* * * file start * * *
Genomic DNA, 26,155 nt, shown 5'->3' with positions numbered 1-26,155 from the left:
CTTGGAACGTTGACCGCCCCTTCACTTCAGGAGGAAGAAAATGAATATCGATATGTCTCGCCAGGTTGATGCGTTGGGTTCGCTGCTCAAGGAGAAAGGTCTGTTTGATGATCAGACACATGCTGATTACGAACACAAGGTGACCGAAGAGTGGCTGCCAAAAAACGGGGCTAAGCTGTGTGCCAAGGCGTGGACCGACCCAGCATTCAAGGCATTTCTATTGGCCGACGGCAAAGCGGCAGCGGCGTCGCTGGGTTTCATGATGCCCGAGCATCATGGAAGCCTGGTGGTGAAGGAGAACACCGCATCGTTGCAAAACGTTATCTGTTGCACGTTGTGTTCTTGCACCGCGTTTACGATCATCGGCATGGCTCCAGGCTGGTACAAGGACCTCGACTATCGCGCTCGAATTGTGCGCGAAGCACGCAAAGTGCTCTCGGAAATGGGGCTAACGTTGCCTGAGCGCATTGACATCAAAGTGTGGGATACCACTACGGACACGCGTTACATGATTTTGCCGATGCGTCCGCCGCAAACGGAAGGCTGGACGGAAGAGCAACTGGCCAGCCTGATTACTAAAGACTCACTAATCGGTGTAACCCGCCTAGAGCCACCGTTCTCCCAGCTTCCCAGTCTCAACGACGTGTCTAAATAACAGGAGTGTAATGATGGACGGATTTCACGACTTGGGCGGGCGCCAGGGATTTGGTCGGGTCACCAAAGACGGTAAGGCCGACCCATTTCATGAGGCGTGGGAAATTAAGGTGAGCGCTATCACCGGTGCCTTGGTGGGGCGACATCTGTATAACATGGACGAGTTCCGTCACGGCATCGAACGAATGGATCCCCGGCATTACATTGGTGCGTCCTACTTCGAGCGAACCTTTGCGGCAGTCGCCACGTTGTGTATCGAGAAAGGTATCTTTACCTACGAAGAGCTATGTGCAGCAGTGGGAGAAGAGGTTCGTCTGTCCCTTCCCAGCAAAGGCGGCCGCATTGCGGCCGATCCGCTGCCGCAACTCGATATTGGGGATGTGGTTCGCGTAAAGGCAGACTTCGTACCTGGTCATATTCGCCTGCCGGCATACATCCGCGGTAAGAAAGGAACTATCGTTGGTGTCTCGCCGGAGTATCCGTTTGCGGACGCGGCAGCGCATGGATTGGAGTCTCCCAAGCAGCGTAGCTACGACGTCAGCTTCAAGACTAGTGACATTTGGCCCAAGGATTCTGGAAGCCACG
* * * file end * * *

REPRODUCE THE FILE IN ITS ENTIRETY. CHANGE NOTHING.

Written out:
Genomic DNA, 26,155 nt, shown 5'->3' with positions numbered 1-26,155 from the left:
CTTGGAACGTTGACCGCCCCTTCACTTCAGGAGGAAGAAAATGAATATCGATATGTCTCGCCAGGTTGATGCGTTGGGTTCGCTGCTCAAGGAGAAAGGTCTGTTTGATGATCAGACACATGCTGATTACGAACACAAGGTGACCGAAGAGTGGCTGCCAAAAAACGGGGCTAAGCTGTGTGCCAAGGCGTGGACCGACCCAGCATTCAAGGCATTTCTATTGGCCGACGGCAAAGCGGCAGCGGCGTCGCTGGGTTTCATGATGCCCGAGCATCATGGAAGCCTGGTGGTGAAGGAGAACACCGCATCGTTGCAAAACGTTATCTGTTGCACGTTGTGTTCTTGCACCGCGTTTACGATCATCGGCATGGCTCCAGGCTGGTACAAGGACCTCGACTATCGCGCTCGAATTGTGCGCGAAGCACGCAAAGTGCTCTCGGAAATGGGGCTAACGTTGCCTGAGCGCATTGACATCAAAGTGTGGGATACCACTACGGACACGCGTTACATGATTTTGCCGATGCGTCCGCCGCAAACGGAAGGCTGGACGGAAGAGCAACTGGCCAGCCTGATTACTAAAGACTCACTAATCGGTGTAACCCGCCTAGAGCCACCGTTCTCCCAGCTTCCCAGTCTCAACGACGTGTCTAAATAACAGGAGTGTAATGATGGACGGATTTCACGACTTGGGCGGGCGCCAGGGATTTGGTCGGGTCACCAAAGACGGTAAGGCCGACCCATTTCATGAGGCGTGGGAAATTAAGGTGAGCGCTATCACCGGTGCCTTGGTGGGGCGACATCTGTATAACATGGACGAGTTCCGTCACGGCATCGAACGAATGGATCCCCGGCATTACATTGGTGCGTCCTACTTCGAGCGAACCTTTGCGGCAGTCGCCACGTTGTGTATCGAGAAAGGTATCTTTACCTACGAAGAGCTATGTGCAGCAGTGGGAGAAGAGGTTCGTCTGTCCCTTCCCAGCAAAGGCGGCCGCATTGCGGCCGATCCGCTGCCGCAACTCGATATTGGGGATGTGGTTCGCGTAAAGGCAGACTTCGTACCTGGTCATATTCGCCTGCCGGCATACATCCGCGGTAAGAAAGGAACTATCGTTGGTGTCTCGCCGGAGTATCCGTTTGCGGACGCGGCAGCGCATGGATTGGAGTCTCCCAAGCAGCGTAGCTACGACGTCAGCTTCAAGACTAGTGACATTTGGCCCAAGGATTCTGGAAGCCACG